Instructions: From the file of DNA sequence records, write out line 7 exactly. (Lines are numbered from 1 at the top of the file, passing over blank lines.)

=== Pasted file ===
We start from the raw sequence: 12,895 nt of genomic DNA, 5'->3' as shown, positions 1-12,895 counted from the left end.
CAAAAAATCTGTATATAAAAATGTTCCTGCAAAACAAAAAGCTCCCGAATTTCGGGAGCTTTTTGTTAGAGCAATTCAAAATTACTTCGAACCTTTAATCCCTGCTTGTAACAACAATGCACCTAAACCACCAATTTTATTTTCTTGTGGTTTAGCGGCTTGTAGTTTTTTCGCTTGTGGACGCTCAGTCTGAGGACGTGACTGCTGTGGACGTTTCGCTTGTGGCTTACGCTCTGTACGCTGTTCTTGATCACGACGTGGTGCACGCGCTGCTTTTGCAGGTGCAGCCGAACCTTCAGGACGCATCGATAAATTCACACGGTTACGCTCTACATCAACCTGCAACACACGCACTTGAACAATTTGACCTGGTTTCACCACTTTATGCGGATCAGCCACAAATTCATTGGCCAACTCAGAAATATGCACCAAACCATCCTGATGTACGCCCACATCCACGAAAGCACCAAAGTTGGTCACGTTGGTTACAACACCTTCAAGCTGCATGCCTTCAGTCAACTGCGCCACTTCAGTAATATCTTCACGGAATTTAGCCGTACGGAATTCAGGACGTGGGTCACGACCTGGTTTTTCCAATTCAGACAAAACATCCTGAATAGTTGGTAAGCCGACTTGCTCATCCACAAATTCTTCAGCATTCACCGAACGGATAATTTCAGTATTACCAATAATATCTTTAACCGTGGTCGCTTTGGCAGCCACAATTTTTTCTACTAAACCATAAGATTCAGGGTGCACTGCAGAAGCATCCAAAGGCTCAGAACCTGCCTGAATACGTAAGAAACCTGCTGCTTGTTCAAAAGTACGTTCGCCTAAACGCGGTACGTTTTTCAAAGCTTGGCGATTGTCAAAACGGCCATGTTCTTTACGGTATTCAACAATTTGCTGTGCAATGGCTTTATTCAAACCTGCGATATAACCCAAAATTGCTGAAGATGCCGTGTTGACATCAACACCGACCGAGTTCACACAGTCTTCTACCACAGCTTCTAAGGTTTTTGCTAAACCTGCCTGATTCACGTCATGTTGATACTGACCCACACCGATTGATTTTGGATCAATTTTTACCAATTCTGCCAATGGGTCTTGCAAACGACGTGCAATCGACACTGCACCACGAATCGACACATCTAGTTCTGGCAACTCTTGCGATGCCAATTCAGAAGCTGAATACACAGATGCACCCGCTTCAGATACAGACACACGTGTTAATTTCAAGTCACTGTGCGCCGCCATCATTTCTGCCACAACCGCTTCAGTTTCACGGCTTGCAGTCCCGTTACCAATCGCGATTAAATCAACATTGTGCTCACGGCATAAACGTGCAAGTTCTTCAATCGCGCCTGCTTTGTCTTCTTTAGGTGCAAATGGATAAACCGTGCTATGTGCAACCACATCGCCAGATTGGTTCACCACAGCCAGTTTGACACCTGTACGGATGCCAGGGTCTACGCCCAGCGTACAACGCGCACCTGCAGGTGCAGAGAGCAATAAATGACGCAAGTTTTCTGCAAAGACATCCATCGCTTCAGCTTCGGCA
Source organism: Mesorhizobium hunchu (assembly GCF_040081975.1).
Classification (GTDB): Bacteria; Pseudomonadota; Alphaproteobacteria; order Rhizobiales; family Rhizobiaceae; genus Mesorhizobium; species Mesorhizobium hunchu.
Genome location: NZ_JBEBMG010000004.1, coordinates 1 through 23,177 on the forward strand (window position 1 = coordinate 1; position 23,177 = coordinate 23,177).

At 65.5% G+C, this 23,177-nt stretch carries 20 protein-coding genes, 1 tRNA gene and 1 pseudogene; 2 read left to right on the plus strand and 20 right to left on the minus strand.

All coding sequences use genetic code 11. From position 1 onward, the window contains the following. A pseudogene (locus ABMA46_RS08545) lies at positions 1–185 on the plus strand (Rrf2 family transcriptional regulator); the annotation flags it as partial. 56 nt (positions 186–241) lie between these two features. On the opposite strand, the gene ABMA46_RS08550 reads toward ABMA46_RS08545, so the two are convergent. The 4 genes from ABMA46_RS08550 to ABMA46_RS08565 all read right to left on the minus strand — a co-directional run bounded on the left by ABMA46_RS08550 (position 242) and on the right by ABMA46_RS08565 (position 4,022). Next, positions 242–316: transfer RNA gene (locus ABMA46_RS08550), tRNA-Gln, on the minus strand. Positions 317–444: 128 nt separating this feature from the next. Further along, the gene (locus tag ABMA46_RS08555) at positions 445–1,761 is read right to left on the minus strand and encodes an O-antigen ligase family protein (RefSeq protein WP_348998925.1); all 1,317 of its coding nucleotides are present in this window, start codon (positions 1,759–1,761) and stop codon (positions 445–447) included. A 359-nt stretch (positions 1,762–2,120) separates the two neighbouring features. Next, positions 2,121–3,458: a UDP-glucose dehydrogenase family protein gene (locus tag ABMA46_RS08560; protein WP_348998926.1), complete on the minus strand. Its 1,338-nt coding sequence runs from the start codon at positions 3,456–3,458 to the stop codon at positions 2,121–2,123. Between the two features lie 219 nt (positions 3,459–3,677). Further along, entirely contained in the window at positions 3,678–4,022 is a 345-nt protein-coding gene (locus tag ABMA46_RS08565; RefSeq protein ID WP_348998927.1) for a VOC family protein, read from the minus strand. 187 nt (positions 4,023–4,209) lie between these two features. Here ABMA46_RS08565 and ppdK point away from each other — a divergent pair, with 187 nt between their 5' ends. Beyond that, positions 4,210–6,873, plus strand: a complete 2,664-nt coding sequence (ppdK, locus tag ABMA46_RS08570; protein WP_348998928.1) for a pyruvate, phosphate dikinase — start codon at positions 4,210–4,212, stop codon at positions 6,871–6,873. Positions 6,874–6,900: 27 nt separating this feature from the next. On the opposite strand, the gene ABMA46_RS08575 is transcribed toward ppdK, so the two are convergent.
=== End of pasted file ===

All coding sequences use genetic code 11. From position 1 onward, the window contains the following. A pseudogene (locus ABMA46_RS08545) lies at positions 1–185 on the plus strand (Rrf2 family transcriptional regulator); the annotation flags it as partial. 56 nt (positions 186–241) lie between these two features. On the opposite strand, the gene ABMA46_RS08550 reads toward ABMA46_RS08545, so the two are convergent. The 4 genes from ABMA46_RS08550 to ABMA46_RS08565 all read right to left on the minus strand — a co-directional run bounded on the left by ABMA46_RS08550 (position 242) and on the right by ABMA46_RS08565 (position 4,022). Next, positions 242–316: transfer RNA gene (locus ABMA46_RS08550), tRNA-Gln, on the minus strand. Positions 317–444: 128 nt separating this feature from the next. Further along, the gene (locus tag ABMA46_RS08555) at positions 445–1,761 is read right to left on the minus strand and encodes an O-antigen ligase family protein (RefSeq protein WP_348998925.1); all 1,317 of its coding nucleotides are present in this window, start codon (positions 1,759–1,761) and stop codon (positions 445–447) included. A 359-nt stretch (positions 1,762–2,120) separates the two neighbouring features. Next, positions 2,121–3,458: a UDP-glucose dehydrogenase family protein gene (locus tag ABMA46_RS08560; protein WP_348998926.1), complete on the minus strand. Its 1,338-nt coding sequence runs from the start codon at positions 3,456–3,458 to the stop codon at positions 2,121–2,123. Between the two features lie 219 nt (positions 3,459–3,677). Further along, entirely contained in the window at positions 3,678–4,022 is a 345-nt protein-coding gene (locus tag ABMA46_RS08565; RefSeq protein ID WP_348998927.1) for a VOC family protein, read from the minus strand. 187 nt (positions 4,023–4,209) lie between these two features. Here ABMA46_RS08565 and ppdK point away from each other — a divergent pair, with 187 nt between their 5' ends. Beyond that, positions 4,210–6,873, plus strand: a complete 2,664-nt coding sequence (ppdK, locus tag ABMA46_RS08570; protein WP_348998928.1) for a pyruvate, phosphate dikinase — start codon at positions 4,210–4,212, stop codon at positions 6,871–6,873. Positions 6,874–6,900: 27 nt separating this feature from the next. On the opposite strand, the gene ABMA46_RS08575 is transcribed toward ppdK, so the two are convergent.